Bandai has done this as a six volume release but still put it inside a standard sized keepcase which is interesting. The interior front and back of the keepcase holds two discs while they’ve included a clear plastic hinge in between to hold the other two discs. The front cover artwork is fun as it has the main principle characters of the series with generally happy expressions on their faces while the balloons and streamers open up around them. The logo is a bit small but it’s solid and appealing. They also include a nice banner along the top to indicate that it is the complete collection, but they could have made it a bit more obvious from the front that it’s a twenty-six episode collection. The back cover continues the bright colors, though blended more into a rainbow form, as it has a detailed look at the premise of the show. A lot of space is also given over to the breakdown of episode numbers and titles across all six volumes and twenty-six episodes. The remainder is used for the production credits and a good looking technical grid that covers everything in a very easy to read format. No show related inserts are included nor is there a reverse side cover.
The menu design is really nice and surprising at the same time. Unlike most collections these days, this release has different menus for each of the six volumes. Each menu is an appealing and vibrant piece where it has some colorful static artwork, such as stars streaking in the background, while the foreground has various combinations of the main characters set to some bouncy music. The character artwork looks really nice and each menu is done with a predominant color, like green or orange or blue. It has a very striking look but doesn't cross over into the realm of the garish. The submenus load quickly and access to various episodes is easy. I do dislike that when you play a single episode, it takes you back to the main menu afterwards instead of continuing to the next episode when it finishes. The languages are clear in what's selected which is a big plus but the discs don't recognize our players’ language preset which is a negative.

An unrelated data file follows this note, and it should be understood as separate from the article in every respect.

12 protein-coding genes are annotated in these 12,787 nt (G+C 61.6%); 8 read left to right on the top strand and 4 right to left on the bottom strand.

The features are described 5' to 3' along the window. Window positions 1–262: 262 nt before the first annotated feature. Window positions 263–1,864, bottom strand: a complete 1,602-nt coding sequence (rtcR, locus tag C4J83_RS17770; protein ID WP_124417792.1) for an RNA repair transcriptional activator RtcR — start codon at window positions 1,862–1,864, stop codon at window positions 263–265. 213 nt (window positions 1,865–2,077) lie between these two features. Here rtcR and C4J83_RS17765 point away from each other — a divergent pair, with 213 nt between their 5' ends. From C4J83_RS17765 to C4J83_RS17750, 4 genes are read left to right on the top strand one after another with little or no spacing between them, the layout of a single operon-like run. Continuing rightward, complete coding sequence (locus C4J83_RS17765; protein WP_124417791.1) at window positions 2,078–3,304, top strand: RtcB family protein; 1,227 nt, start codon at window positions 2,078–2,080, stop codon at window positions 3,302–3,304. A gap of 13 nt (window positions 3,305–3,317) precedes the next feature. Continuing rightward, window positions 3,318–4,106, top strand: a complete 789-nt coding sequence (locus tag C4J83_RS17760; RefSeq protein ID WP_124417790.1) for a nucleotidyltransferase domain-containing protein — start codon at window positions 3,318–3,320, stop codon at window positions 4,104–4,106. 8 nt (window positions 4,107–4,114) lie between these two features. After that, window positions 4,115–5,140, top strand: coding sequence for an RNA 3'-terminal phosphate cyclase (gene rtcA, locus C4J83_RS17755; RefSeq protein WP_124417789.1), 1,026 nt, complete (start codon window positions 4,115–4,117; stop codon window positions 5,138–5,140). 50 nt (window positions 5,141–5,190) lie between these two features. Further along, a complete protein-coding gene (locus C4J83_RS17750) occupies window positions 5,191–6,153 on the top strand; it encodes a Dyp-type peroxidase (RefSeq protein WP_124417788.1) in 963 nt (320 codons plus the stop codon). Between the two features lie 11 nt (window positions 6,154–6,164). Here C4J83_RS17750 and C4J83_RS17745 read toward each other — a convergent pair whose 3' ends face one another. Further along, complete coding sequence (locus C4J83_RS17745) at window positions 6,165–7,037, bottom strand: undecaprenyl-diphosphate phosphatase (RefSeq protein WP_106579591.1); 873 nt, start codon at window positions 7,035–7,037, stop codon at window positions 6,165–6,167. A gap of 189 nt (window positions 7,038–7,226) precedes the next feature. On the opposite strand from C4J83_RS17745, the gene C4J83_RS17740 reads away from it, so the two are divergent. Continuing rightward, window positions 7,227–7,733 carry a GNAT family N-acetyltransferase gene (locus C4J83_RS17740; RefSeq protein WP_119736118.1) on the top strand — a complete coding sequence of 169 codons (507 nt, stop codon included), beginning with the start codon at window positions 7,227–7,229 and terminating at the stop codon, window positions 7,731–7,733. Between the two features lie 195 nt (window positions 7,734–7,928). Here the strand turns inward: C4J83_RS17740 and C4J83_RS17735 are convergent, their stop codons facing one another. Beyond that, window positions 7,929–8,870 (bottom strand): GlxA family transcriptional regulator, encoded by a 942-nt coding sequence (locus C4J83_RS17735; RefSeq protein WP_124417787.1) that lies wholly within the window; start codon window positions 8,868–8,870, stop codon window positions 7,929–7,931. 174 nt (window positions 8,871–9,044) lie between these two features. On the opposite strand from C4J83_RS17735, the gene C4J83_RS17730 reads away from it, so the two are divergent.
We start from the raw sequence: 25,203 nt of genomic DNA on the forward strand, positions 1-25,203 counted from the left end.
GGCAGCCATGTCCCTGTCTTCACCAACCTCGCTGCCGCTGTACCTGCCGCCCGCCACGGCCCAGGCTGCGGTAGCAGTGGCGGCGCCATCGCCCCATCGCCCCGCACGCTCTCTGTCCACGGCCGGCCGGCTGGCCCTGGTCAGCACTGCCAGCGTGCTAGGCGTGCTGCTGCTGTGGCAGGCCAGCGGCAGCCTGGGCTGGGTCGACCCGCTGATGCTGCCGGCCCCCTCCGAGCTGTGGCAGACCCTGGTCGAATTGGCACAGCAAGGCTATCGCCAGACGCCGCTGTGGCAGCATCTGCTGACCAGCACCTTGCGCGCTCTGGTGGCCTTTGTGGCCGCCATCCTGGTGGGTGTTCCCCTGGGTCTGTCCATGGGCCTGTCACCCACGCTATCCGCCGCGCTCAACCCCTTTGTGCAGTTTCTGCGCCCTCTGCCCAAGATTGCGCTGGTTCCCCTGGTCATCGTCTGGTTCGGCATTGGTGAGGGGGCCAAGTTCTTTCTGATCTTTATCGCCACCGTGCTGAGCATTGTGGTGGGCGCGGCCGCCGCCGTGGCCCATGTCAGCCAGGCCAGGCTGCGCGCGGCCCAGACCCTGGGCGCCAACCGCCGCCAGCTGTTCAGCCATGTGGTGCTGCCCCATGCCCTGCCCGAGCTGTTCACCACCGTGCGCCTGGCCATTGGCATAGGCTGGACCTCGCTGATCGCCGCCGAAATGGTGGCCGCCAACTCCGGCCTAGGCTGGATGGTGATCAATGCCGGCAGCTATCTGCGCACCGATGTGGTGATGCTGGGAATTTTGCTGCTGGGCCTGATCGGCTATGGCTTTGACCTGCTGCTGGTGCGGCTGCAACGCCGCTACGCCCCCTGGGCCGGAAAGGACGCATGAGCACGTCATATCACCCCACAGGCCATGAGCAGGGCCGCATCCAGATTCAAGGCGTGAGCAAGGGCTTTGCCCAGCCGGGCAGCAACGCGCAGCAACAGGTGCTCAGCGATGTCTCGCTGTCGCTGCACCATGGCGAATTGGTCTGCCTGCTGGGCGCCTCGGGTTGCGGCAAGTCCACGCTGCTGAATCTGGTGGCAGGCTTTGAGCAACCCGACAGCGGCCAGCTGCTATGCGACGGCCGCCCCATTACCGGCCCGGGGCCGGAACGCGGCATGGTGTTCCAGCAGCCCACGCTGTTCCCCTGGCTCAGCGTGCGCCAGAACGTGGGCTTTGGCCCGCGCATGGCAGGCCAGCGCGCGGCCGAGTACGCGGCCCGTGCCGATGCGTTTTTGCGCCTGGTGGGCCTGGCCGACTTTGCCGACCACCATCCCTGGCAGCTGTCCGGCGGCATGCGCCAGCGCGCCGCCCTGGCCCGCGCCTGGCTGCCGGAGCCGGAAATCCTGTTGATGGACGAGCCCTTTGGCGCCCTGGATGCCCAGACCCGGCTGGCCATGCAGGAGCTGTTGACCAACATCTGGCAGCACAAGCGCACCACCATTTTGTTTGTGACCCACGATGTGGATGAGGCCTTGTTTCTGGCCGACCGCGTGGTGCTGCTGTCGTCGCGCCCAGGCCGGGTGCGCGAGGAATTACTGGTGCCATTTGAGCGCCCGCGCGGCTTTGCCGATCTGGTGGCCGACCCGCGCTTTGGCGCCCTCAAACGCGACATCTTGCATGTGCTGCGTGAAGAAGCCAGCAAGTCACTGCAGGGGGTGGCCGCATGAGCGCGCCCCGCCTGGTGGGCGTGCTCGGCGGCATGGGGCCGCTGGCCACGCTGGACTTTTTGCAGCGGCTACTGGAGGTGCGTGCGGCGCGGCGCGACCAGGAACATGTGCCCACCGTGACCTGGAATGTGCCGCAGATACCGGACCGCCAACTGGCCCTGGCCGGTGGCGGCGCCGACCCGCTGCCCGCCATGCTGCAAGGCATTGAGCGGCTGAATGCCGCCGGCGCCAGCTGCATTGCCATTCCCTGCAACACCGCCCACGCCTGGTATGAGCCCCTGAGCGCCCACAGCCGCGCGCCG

CLAMP School Detectives provides some really fun extras throughout from the original home video releases. Each volume has two of the “One Day With the CLAMP School Detectives” shorts in which we get the pint sized versions of the characters talking about the finer points of being detectives or other little wacky things. They're cute and fun and add a nice little bit of side humor to all of it. Also included, though spread out to appropriate volumes, are clean versions of the opening and closings sequences. CLAMP School Detectives has two closings and a single opening and all three are presented here.